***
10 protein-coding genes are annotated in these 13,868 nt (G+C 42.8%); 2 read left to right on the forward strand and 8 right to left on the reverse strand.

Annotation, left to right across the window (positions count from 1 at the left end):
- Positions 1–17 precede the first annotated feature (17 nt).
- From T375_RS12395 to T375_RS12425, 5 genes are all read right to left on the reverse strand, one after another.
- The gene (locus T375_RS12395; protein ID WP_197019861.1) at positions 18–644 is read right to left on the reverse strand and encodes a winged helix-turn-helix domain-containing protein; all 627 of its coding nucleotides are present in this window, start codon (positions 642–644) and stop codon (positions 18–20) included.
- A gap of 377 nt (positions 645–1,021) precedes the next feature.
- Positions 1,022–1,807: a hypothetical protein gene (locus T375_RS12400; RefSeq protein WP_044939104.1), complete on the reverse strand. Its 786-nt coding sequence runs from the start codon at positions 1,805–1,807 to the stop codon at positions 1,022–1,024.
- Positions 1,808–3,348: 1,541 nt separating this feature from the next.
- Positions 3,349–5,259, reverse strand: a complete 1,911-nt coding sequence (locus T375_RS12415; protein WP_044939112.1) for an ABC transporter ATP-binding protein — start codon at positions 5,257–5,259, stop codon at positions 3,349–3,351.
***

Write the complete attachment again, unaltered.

10 protein-coding genes are annotated in these 13,868 nt (G+C 42.8%); 2 read left to right on the forward strand and 8 right to left on the reverse strand.

Annotation, left to right across the window (positions count from 1 at the left end):
- Positions 1–17 precede the first annotated feature (17 nt).
- From T375_RS12395 to T375_RS12425, 5 genes are all read right to left on the reverse strand, one after another.
- The gene (locus T375_RS12395; protein ID WP_197019861.1) at positions 18–644 is read right to left on the reverse strand and encodes a winged helix-turn-helix domain-containing protein; all 627 of its coding nucleotides are present in this window, start codon (positions 642–644) and stop codon (positions 18–20) included.
- A gap of 377 nt (positions 645–1,021) precedes the next feature.
- Positions 1,022–1,807: a hypothetical protein gene (locus T375_RS12400; RefSeq protein WP_044939104.1), complete on the reverse strand. Its 786-nt coding sequence runs from the start codon at positions 1,805–1,807 to the stop codon at positions 1,022–1,024.
- Positions 1,808–3,348: 1,541 nt separating this feature from the next.
- Positions 3,349–5,259, reverse strand: a complete 1,911-nt coding sequence (locus T375_RS12415; protein WP_044939112.1) for an ABC transporter ATP-binding protein — start codon at positions 5,257–5,259, stop codon at positions 3,349–3,351.